Gifted and talented students from Brooke Weston took part in an interactive day of science, investigation and challenge when they attended East Midlands Teen Tech.
The day-long event at De Montfort University was aimed at gifted and talented Year 8 students. 300 from 30 different schools took part and there were delegates from cutting edge companies on hand to give students an insight into the latest technological advances.
Teen Tech was launched by its CEO, television presenter Maggie Philbin. The aim was to give students an insight into the different opportunities available in STEM (science, technology, engineering and maths) subjects and develop their own tech talents.
The Brooke Weston contingent comprised 15 students who were accompanied by Mr Clasper and Miss Lindley. Mr Clasper said: ‘The students had to come up with good ideas as to what may be happening by 2050. Then one of the tasks was a crime scene investigation where they had to gather evidence from a crashed car and examine hair samples under a scanning electron microscope. They also had to work out the speed of the car from the skid marks and deduce, from a raft of evidence, who was responsible for the crime.’
The students had allotted times in the Innovation Zone, Insight Exhibition and Challenge Zone, where had to complete tasks or tour the stands of firms including Sodexo, Babcock, Pera and The National Space Centre.
Miss Lindley said: ‘My group went to Hewlett Packard and the students did a quiz against each other and then had a race to see who could assemble a server the quickest from the component parts. A gaming developer told them about all the different aspects that go into a game and how long it takes to make. The whole group had a challenge to come up with an app and then present their idea to the rest of the schools. One of our teams came up with Evolve Me where you grow and adapt to your environment and the other developed The Wondrous Land which was based on Alice in Wonderland. They both got highly commended for their apps.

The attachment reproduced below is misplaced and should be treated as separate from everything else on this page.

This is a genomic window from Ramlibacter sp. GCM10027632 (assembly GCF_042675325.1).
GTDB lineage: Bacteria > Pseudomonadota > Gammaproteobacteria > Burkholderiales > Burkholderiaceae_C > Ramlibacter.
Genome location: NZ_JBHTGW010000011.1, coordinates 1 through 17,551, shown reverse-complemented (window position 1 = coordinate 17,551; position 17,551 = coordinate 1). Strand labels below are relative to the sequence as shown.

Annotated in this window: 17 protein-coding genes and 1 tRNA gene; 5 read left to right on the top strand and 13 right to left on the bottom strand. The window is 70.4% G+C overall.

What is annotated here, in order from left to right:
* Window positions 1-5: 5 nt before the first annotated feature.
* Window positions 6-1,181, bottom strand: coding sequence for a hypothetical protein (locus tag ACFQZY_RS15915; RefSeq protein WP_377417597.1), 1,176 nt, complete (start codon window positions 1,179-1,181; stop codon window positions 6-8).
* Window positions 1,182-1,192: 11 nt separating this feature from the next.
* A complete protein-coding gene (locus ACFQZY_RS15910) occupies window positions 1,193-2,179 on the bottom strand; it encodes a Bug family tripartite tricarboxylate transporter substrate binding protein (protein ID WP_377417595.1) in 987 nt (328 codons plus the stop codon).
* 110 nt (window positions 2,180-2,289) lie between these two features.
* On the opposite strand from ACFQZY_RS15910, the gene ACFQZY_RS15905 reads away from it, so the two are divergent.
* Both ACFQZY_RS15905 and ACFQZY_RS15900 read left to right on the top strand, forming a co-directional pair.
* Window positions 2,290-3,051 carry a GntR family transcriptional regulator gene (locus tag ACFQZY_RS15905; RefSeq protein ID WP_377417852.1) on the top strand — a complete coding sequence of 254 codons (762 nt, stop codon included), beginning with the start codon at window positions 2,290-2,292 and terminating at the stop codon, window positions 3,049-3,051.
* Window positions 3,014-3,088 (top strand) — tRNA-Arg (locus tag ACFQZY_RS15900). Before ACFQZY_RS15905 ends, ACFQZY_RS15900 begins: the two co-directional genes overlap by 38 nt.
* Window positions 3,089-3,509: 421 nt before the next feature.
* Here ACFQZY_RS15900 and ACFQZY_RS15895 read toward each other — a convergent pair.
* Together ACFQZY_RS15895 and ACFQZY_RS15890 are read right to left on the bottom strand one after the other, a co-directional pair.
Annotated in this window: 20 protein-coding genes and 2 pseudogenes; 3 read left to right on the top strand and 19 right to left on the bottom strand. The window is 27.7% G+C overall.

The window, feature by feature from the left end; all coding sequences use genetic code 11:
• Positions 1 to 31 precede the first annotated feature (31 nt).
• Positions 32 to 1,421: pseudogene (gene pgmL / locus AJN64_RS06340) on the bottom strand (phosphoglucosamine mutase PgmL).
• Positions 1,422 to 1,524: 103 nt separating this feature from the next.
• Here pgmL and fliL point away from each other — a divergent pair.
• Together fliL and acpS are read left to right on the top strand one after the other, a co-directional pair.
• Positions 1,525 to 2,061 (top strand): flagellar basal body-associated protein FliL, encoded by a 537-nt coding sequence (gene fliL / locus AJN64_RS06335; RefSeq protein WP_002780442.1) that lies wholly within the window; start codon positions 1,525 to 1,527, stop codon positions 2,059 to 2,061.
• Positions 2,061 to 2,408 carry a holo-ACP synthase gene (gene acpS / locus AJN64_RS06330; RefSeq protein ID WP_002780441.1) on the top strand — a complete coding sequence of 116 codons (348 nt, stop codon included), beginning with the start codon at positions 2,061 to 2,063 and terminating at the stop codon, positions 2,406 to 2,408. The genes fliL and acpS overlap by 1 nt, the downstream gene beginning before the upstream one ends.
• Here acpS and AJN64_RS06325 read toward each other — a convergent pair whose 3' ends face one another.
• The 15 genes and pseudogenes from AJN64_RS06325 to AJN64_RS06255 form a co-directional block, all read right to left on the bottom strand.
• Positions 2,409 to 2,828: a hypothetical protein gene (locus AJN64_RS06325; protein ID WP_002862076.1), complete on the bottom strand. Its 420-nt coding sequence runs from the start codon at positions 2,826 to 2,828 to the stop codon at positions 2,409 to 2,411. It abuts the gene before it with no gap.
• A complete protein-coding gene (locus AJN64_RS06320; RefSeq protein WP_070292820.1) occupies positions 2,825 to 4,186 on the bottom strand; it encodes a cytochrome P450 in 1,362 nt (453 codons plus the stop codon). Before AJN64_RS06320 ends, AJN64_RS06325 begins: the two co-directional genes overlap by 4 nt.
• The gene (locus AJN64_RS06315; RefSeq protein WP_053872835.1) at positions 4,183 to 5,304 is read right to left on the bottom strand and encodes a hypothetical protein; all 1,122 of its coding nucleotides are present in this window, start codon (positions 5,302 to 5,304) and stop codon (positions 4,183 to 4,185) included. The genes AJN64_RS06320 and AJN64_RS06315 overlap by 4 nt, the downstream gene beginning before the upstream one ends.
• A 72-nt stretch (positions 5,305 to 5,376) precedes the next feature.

'The day was really well organised and the students really enjoyed how hands-on it was, you actually got to experiment with everything. Also it was great meeting people who develop these products for a living.'
Afterwards Mr Clasper said: ‘The students learned an amazing variety of things like chemical reactions, how solar power works, what companies can do to harness power and how to control oil spills in environmentally friendly ways by using nano-technology. They were given a huge insight into how science and technology will be used in the future. It was about dealing with real world problems and the students were tasked with trying to find their own solutions. They were shown new technology or equipment that used mathematics, engineering and technology to improve all aspects of life.’
Afterwards student Melodie Nichols said: ' I loved the event, especially when our group did a police investigation because it was fun to do and I was with my mates. I think science and technology will be more technical in the future. I had the best time ever and my family were very proud that I had taken part.'